At the hearing yesterday, Republicans dismissed such numbers and chastised Democrats for calling for hearings that focused more broadly on prison radicalization -- not just radicalization among Muslims.

"I must say, the political correctness in this room is astounding," said Rep. Dan Lungdren of California.

"If we find out that Neo-Nazis are allied with a foreign power and they are coming to this country we are going to investigate that," said Rep. King. "[But] the fact is that we are not going to spread out and investigate everything."

Republicans argue that Islamic extremism poses a greater threat than other homegrown extremists. When it comes to the real dangers of radicalization in prison, however, Republicans have focused on Islamic radicalization at the expense of other threats, a focus the Obama administration has acquiesced to.

"I think we have a larger white supremacist prison gang radicalization problem than Muslim extremism problem," says Daryl Johnson, a former senior analyst at the Department of Homeland Security (DHS) who recently told the Washington Post that the department curtailed its analysis of rightwing extremism after conservatives complained they were being unfairly targeted by the Obama administration. "We could probably count the number of Muslim extremists in the hundreds, where the numbers that I'm talking about are in the tens of thousands."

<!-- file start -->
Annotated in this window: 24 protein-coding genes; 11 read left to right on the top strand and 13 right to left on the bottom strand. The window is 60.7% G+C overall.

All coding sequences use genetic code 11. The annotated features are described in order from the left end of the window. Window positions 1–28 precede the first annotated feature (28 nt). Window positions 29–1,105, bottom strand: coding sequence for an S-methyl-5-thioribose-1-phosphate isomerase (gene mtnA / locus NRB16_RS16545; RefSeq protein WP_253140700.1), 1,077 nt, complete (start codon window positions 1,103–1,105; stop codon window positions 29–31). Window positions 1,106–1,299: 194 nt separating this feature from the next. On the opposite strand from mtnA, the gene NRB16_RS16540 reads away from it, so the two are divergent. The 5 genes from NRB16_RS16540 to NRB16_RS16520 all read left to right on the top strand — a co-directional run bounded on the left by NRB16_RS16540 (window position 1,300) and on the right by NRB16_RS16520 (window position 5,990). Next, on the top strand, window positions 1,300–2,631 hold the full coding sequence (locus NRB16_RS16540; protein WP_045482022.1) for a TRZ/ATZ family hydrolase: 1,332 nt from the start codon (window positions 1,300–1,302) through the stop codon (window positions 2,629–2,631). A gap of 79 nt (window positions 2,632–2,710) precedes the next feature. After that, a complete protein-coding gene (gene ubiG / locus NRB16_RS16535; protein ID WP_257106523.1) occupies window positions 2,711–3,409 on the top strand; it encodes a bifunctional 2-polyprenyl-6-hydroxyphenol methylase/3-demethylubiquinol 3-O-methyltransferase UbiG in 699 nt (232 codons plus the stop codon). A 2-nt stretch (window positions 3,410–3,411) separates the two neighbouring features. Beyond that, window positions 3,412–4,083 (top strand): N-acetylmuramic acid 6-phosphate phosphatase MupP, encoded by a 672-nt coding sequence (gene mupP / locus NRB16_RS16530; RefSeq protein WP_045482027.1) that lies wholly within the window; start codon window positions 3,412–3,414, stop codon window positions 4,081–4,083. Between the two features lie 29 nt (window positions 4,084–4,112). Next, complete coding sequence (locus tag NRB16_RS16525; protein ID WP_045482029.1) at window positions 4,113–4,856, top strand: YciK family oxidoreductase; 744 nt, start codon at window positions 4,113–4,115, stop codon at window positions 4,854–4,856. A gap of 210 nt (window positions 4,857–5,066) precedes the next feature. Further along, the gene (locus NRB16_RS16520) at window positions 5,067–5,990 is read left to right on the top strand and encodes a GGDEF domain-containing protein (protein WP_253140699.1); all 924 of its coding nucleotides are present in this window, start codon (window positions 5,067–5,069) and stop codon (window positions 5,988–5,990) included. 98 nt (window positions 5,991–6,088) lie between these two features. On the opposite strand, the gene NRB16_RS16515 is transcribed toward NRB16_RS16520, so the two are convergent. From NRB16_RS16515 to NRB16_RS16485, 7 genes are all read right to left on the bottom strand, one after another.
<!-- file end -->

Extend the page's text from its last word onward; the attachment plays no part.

It's not just that DHS has curtailed its analysis of right-wing extremists, which Johnson says deprives local law enforcement of vital intelligence. According to Karen Greenberg, Director of NYU's Center for Law and Security, anti-government terrorists who commit crimes that Islamic extremists aspire to face fewer charges and serve lighter sentences.

"The right-wing guys, for lack of a better term, get lower sentences. There are fewer stings in progress against them," Greenberg says. "If explosives are involved, they get charged for explosives instead of Weapons of Mass Destruction, as they might be in a jihadist terrorism case."

In an era of self-starting terrorists, having a connection to a "foreign power" doesn't seem to matter as much -- homegrown shooters like Nidal Malik Hasan and Carlos Bledsoe killed successfully without ever training in an al-Qaeda haven, while guys like Najibullah Zazi and Faisal Shahzad failed to kill anyone despite receiving direct instruction from terrorist groups.

Citing a list of violent incidents involving right-wing extremists dating back to 1995, Mark Potok of the Southern Poverty Law Center says conservatives' paranoia about Muslim radicalization has blinded lawmakers to the more real and widespread dangers posed by non-Muslim radicals.

"There is a very real problem with white supremacist religions like Christian identity and Odinism, and various other neo-pagan theologies, you almost never hear about a problem with radical Islam being taught in the prisons," Potok says. "I'm not suggesting there's no problem whatsoever, but Peter King has once again focused in on the people he doesn't like, and that means Muslims."